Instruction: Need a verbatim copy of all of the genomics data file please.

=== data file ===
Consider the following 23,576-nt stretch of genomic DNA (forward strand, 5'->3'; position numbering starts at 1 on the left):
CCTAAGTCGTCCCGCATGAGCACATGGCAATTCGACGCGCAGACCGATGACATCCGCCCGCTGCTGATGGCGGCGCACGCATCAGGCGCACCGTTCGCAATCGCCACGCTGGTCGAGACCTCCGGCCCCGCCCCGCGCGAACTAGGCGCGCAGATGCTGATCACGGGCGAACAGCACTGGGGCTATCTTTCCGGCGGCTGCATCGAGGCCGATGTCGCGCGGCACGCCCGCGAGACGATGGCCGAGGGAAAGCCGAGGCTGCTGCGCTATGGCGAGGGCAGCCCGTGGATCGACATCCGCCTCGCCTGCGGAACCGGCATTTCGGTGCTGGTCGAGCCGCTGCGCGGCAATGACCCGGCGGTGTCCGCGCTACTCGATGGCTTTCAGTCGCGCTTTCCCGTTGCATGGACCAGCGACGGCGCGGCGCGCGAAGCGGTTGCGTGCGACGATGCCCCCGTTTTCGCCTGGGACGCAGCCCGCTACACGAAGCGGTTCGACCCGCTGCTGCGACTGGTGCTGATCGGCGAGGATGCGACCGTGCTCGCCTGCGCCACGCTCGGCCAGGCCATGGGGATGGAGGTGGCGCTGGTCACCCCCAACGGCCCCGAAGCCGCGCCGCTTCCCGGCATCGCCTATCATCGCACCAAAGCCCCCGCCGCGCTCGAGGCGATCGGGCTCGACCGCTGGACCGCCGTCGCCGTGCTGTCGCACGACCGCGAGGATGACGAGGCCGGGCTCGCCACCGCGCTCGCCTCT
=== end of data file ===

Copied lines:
Consider the following 23,576-nt stretch of genomic DNA (forward strand, 5'->3'; position numbering starts at 1 on the left):
CCTAAGTCGTCCCGCATGAGCACATGGCAATTCGACGCGCAGACCGATGACATCCGCCCGCTGCTGATGGCGGCGCACGCATCAGGCGCACCGTTCGCAATCGCCACGCTGGTCGAGACCTCCGGCCCCGCCCCGCGCGAACTAGGCGCGCAGATGCTGATCACGGGCGAACAGCACTGGGGCTATCTTTCCGGCGGCTGCATCGAGGCCGATGTCGCGCGGCACGCCCGCGAGACGATGGCCGAGGGAAAGCCGAGGCTGCTGCGCTATGGCGAGGGCAGCCCGTGGATCGACATCCGCCTCGCCTGCGGAACCGGCATTTCGGTGCTGGTCGAGCCGCTGCGCGGCAATGACCCGGCGGTGTCCGCGCTACTCGATGGCTTTCAGTCGCGCTTTCCCGTTGCATGGACCAGCGACGGCGCGGCGCGCGAAGCGGTTGCGTGCGACGATGCCCCCGTTTTCGCCTGGGACGCAGCCCGCTACACGAAGCGGTTCGACCCGCTGCTGCGACTGGTGCTGATCGGCGAGGATGCGACCGTGCTCGCCTGCGCCACGCTCGGCCAGGCCATGGGGATGGAGGTGGCGCTGGTCACCCCCAACGGCCCCGAAGCCGCGCCGCTTCCCGGCATCGCCTATCATCGCACCAAAGCCCCCGCCGCGCTCGAGGCGATCGGGCTCGACCGCTGGACCGCCGTCGCCGTGCTGTCGCACGACCGCGAGGATGACGAGGCCGGGCTCGCCACCGCGCTCGCCTCT